Center for Molecular Medicine Cologne

Ultrashort cell-free DNA fragments in blood identified: A potential new diagnostic target for precision oncology


Identification of a novel population of “ultrashort” cell-free DNA with G-quadruplex potential reduced abundance and G4-forming potential in blood plasma of healthy individuals than of patients with cancer.

Characteristics, origin, and potential for cancer diagnostics of ultrashort plasma cell-free DNA in the Journal Genome Research - Genome Res. 2021 Dec 20:gr.275691.121. DOI: 10.1101/gr.275691.121

DNA released in the blood is referred to as cell-free DNA (cfDNA). Since most cfDNA is derived from turnover of blood cells, the fragmentation profiles of healthy individuals reflect the chromatin structure of blood cells. In contrast, fragmentation profiles from individuals with cancer were distinct from that of healthy individuals. Their cfDNA is a mixture derived from the degraded genome of blood cells and cancer cells derived from cancer tissue.

Thus, analysis of cfDNA is promising for broad applications in clinical settings. Recent analyses have shown that cfDNAs are a group of molecules with high diversification suggesting a cfDNA fragmentation length of about 166 bp. Data supporting this view has been mainly acquired through the analysis of double-stranded cfDNA. So far, the characteristics and diagnostic potential of single-stranded and damaged double-stranded cfDNA remain unclear.

The current study describes the identification and discovery of a novel “ultra-short” population of cfDNA as a potential new diagnostic cancer biomarker performed in an international setting of researchers led by Dr. Irena Hudecova (Cancer Research UK Cambridge Institute), Dr. Chris Smith (Cancer Research UK Cambridge Institute), Dr. Robert Hänsel-Hertsch (Center for Molecular Medicine Cologne (CMMC) and CECAD Cologne, Medical Faculty University of Cologne and University Hospital Cologne), associate Prof. Dr. Florent Mouliere (Cancer Centre Amsterdam, Vrije Universiteit Amsterdam) and Dr. Nitzan Rosenfeld (Cancer Research UK Cambridge Institute).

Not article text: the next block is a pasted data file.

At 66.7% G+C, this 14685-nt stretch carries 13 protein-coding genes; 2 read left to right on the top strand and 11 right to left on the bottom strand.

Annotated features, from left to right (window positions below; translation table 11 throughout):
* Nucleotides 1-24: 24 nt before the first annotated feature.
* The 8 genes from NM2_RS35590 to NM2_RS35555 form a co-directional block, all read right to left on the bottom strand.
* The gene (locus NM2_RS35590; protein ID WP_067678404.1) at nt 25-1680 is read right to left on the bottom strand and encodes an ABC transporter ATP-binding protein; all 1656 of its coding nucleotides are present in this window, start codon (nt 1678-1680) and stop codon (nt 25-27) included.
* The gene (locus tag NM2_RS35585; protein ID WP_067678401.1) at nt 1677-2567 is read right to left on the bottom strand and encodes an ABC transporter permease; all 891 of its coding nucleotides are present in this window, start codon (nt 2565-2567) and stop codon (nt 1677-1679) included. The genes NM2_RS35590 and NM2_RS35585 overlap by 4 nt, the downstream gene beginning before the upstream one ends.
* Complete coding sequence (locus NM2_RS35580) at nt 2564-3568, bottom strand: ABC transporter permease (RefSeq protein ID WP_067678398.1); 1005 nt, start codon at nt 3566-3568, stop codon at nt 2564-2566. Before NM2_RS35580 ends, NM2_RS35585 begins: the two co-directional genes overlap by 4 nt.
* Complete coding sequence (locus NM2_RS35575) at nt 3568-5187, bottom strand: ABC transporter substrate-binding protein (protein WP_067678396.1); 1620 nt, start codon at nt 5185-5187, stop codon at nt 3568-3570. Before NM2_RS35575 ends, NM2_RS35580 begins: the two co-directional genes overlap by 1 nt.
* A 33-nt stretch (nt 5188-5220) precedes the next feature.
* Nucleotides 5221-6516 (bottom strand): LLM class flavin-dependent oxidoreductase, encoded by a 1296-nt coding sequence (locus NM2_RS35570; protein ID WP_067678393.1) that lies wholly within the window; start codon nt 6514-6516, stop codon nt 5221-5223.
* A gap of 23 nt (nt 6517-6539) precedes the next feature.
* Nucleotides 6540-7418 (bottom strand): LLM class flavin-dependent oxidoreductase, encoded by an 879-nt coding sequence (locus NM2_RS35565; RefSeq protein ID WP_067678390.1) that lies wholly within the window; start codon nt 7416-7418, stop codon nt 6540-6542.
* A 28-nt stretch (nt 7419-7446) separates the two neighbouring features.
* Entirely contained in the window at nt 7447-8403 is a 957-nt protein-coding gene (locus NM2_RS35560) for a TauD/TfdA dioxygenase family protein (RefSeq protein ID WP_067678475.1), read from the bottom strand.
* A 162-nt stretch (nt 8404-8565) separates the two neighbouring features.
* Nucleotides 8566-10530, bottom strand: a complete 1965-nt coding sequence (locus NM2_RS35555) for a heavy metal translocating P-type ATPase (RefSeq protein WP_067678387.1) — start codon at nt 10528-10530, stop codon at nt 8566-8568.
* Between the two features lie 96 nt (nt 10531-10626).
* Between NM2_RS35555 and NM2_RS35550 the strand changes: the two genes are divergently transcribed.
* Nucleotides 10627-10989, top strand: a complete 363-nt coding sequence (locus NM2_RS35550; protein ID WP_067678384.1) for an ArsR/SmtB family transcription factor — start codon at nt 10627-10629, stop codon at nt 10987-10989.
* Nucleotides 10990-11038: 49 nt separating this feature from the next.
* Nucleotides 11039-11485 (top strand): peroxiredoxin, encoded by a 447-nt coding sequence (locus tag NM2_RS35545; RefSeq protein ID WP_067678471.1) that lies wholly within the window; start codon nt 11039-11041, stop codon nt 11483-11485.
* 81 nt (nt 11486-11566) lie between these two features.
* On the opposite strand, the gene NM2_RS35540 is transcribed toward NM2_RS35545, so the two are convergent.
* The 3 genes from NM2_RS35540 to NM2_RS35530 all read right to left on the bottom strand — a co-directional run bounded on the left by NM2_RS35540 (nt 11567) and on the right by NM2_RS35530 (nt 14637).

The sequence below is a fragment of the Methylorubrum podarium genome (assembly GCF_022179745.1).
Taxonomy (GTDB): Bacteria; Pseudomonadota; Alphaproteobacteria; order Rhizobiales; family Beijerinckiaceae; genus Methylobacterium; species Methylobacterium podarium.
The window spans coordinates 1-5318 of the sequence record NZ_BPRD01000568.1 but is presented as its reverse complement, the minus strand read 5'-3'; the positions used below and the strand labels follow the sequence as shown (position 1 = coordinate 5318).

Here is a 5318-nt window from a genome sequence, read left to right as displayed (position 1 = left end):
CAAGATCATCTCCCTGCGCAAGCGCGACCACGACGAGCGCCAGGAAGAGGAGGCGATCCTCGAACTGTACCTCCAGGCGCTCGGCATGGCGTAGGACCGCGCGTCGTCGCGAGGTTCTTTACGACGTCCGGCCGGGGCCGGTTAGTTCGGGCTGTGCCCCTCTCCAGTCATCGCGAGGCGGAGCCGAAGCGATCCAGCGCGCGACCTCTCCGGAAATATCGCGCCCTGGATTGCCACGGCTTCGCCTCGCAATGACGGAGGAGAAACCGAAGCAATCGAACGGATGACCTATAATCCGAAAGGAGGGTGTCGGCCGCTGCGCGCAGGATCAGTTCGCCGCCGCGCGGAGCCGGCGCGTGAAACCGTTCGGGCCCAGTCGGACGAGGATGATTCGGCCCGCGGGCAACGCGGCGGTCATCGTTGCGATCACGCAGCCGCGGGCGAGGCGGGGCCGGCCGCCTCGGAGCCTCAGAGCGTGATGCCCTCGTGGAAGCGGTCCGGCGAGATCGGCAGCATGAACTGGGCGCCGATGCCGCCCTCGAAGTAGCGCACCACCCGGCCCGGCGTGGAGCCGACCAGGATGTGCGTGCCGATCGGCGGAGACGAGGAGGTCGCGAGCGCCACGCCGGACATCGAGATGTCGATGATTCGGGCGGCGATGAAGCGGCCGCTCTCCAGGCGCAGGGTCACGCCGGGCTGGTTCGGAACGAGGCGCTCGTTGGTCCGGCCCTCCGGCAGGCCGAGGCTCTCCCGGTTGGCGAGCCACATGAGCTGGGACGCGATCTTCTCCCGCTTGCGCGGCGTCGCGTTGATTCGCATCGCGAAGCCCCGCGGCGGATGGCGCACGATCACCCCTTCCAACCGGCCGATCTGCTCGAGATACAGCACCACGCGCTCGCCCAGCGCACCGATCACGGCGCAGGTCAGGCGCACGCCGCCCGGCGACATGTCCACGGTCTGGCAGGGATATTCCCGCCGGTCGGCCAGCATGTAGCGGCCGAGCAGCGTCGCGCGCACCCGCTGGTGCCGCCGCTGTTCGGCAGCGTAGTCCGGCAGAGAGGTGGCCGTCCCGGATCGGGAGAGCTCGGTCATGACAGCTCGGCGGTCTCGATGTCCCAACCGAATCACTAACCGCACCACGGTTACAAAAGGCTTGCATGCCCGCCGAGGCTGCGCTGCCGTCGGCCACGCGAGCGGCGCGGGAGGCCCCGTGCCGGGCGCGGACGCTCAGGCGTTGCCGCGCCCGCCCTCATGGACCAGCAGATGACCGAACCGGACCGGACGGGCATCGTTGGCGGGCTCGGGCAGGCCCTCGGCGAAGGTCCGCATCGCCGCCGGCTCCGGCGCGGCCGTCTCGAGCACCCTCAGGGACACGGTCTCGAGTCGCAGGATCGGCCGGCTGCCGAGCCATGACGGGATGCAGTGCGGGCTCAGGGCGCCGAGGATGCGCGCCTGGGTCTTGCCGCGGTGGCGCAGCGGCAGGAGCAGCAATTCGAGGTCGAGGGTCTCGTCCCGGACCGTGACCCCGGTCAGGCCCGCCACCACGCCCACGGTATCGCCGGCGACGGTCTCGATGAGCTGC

The study redrawing the landscape of cfDNA fragmentation by identifying and characterizing a novel population of ultrashort plasma cfDNA fragments is published with the following title: Characteristics, origin, and potential for cancer diagnostics of ultrashort plasma cell-free DNA in the Journal Genome Research - Genome Res. 2021 Dec 20:gr.275691.121. DOI: 10.1101/gr.275691.121  - Online ahead of print.

In their study researchers developed an affinity bead-based protocol to efficiently sequence and analyze the source of the “ultrashort” cfDNA by short-read shallow whole genome sequencing (sWGS). Through the use of this novel workflow “magnetic bead-based DNA extraction and ssDNA-based library preparation (MB-ssDNA)”, the researchers identified and characterized a new population of plasma cfDNA molecules organized around ~50 bp. In cancer patients, these fragments included tumor-derived molecules at relative levels similar to those detected in DNA fragments >150 bp.  The researchers showed that “ultrashort” cfDNA fragments could be used to identify samples from cancer patients based on their (1) relative abundance in plasma, (2) DNA sequence context, (3) relationship with transcription start sites, and (4) abundance in regions associated with G-quadruplexes (G4s).